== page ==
MediCat USB by Jayro

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Welcome to GBAtemp Project Spotlight, where we shine the spotlight on the incredible creations and projects from within the GBAtemp community. For our first issue we're taking a look at MediCat USB by GBAtemp member @Jayro

MediCat USB

Project is still active.
This project is absolutely free to use; I do not charge anything for MediCat USB.
The full MediCat USB aims to replace Hiren's Boot CD/DVD, for bleeding edge computers.
Derivative projects are allowed and encouraged.
MediCat USB is clean of viruses, malware, or any kind of malicious code.
Modify MediCat's ISOs and menus as you see fit!
USB bootable using ImageUSB.
Supports Legacy BIOS (CSM) and UEFI
Now has a page on http://alternativeto.net/software/medicat-dvd/
Gluten-free, non-GMO, gender neutral, and no trans-fats!


What is MediCat USB?

Made by GBAtemp member @Jayro , MediCat USB is a bootable operating system that is loaded with useful PC tools to help users diagnose and test PC's in an easy-to-use and user friendly environment. Following in the footsteps of the ever-popular Hiren's BootCD, MediCat USB has been massively modernized and is designed to target modern 64-bit PC's.

Main_Menu.jpg Mini Windows 10 Desktop.jpg Malwarebytes.jpg

The MediCat USB discussion thread has been going since February 2014 and has recently surpassed 3,172,584 views!

Q&A with Jayro, developer of MediCat USB

  • What is Medicat USB in a nutshell?
    MediCat USB is a bootable USB stick for PC repair. But unlike many others out there, I keep it updated frequently, and it's for bleeding-edge computers. (64-bit, UEFI and at least 4GB of RAM)

  • What features and functionality does Medicat USB provide?
    Functionally, MediCat USB is a multiboot USB stick that provides users with everything from password removal of Windows Accounts, malware removal, partitioning of hard disks, among a bunch of other features.

  • What sets MediCat USB apart from the alternatives?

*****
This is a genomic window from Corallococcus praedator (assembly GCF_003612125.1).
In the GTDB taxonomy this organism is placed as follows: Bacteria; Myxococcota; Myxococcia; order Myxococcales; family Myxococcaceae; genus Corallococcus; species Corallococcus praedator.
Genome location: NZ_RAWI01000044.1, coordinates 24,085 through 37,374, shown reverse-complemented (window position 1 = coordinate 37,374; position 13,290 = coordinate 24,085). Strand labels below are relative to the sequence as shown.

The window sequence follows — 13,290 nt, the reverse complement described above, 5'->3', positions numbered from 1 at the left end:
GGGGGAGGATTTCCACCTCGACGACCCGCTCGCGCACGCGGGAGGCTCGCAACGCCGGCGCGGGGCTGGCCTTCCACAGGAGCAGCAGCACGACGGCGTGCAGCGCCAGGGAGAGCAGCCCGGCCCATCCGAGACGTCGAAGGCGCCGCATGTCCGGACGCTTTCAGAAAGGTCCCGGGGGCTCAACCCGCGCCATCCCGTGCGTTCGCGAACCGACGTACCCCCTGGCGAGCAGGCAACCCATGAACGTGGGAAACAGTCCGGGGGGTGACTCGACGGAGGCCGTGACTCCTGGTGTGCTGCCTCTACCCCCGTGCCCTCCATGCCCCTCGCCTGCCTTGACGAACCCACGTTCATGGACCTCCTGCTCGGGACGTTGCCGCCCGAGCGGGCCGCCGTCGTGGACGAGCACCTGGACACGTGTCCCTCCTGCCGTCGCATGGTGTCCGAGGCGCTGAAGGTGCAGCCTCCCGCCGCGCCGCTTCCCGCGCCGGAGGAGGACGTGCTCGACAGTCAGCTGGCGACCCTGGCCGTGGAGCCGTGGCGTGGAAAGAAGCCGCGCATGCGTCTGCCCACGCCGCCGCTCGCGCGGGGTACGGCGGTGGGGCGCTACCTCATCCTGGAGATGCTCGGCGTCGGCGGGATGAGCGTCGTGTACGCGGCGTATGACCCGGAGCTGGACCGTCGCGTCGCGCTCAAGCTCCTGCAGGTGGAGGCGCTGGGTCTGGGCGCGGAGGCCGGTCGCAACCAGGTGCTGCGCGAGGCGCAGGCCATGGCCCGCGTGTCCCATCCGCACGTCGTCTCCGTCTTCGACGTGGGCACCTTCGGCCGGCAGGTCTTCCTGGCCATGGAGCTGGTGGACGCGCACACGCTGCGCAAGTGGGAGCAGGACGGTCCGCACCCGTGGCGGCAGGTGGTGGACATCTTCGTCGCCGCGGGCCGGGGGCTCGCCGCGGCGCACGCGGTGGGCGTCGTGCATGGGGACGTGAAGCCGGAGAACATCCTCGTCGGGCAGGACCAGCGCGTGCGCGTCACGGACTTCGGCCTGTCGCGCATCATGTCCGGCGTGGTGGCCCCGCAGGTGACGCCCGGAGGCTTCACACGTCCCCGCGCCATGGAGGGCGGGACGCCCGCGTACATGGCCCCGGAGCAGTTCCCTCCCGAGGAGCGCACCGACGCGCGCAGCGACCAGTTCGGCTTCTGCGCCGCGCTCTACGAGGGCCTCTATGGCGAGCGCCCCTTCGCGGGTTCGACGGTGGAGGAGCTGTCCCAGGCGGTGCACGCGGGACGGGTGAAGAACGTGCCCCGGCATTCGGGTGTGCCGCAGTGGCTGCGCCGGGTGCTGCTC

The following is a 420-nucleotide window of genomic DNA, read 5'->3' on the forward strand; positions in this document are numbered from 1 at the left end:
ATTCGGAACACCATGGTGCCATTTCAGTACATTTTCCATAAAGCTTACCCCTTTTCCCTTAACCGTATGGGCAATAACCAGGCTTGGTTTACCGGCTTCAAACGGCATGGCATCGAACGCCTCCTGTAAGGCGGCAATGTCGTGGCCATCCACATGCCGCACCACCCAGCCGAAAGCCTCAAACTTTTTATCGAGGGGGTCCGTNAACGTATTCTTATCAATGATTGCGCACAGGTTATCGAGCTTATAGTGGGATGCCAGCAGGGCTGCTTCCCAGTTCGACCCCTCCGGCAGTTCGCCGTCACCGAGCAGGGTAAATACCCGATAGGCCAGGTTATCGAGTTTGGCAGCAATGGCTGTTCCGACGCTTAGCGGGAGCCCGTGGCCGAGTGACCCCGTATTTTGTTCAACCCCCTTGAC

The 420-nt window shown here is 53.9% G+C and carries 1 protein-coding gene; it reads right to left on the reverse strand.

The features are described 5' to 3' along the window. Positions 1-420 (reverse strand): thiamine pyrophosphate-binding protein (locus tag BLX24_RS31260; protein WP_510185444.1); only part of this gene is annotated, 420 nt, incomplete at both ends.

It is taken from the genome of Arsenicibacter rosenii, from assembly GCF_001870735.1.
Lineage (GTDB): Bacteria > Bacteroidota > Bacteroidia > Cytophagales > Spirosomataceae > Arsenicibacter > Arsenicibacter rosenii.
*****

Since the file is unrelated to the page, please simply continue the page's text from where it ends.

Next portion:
MediCat USB has one major feature that many others don't, and that's ease of use. I try to keep it as easy and user-friendly as possible. It uses Ventoy as it's base to boot up, which allows a user to add their favorite ISOs, and they'll magically show up in the main menu when it's booted up.
  • When did you begin work on MediCat USB?
    I began writing MediCat USB in early 2012, but kept it to myself.
  • Any advice for wannabe coders?
    My advice is to never stop trying to improve your code. I'm constantly trying out new ideas and ways to go about making things operate, and it's a very fun learning experience.
  • What got you into this project in particular?
    I needed to have my own software toolbox to do PC repair, but the ones available to me were lacking in covering all the bases. So I made my own using YUMI, and later made it into a bootable ISO. And in 2014, I decided to share it with the rest of the world.
  • Do you have anything else you'd like to say?
    In closing, I'd just like to say thank you to everyone that's given me advice in the official thread, I've learned a lot for my fellow GBAtemp members, and I'm thrilled to have MediCat USB live and thrive on GBAtemp. You guys keep me going!
You can find out more about MediCat USB in the official thread, the author @Jayro is very active in the thread and is continuing to update the software with new features and updates.

Thanks for reading. If you are a developer and have a project you'd like given the GBAtemp spotlight treatment please feel free to PM me here !

:arrow: MediCat USB official discussion thread (GBAtemp)
:arrow: Download links for MediCat USB
 

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Jayro

MediCat USB Dev
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I don't have any financial need for donations, and I don't accept them. :gba:

If anyone wants to donate towards this project, please donate to Ventoy's Page instead. This project is a labor of love for the community, and Ventoy keeps this project going. So please pass the love onto him, but don't feel obligated. :wub:
 

Silent_Gunner

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So, would this be able to fix up previous Linux distro installations not uninstalling from the boot menu of my BIOS?

You see, I've been trying out various Linux distros ever since game performance on Linux has improved dramatically thanks to tools like WINE, Steam Proton, Lutris, and the like, but for the distros that I uninstalled, I can't even re-install them it seems thanks to the BIOS indicating that there's already a distro installed when there isn't, and this isn't something I want lingering on my M.2 SSD to begin with!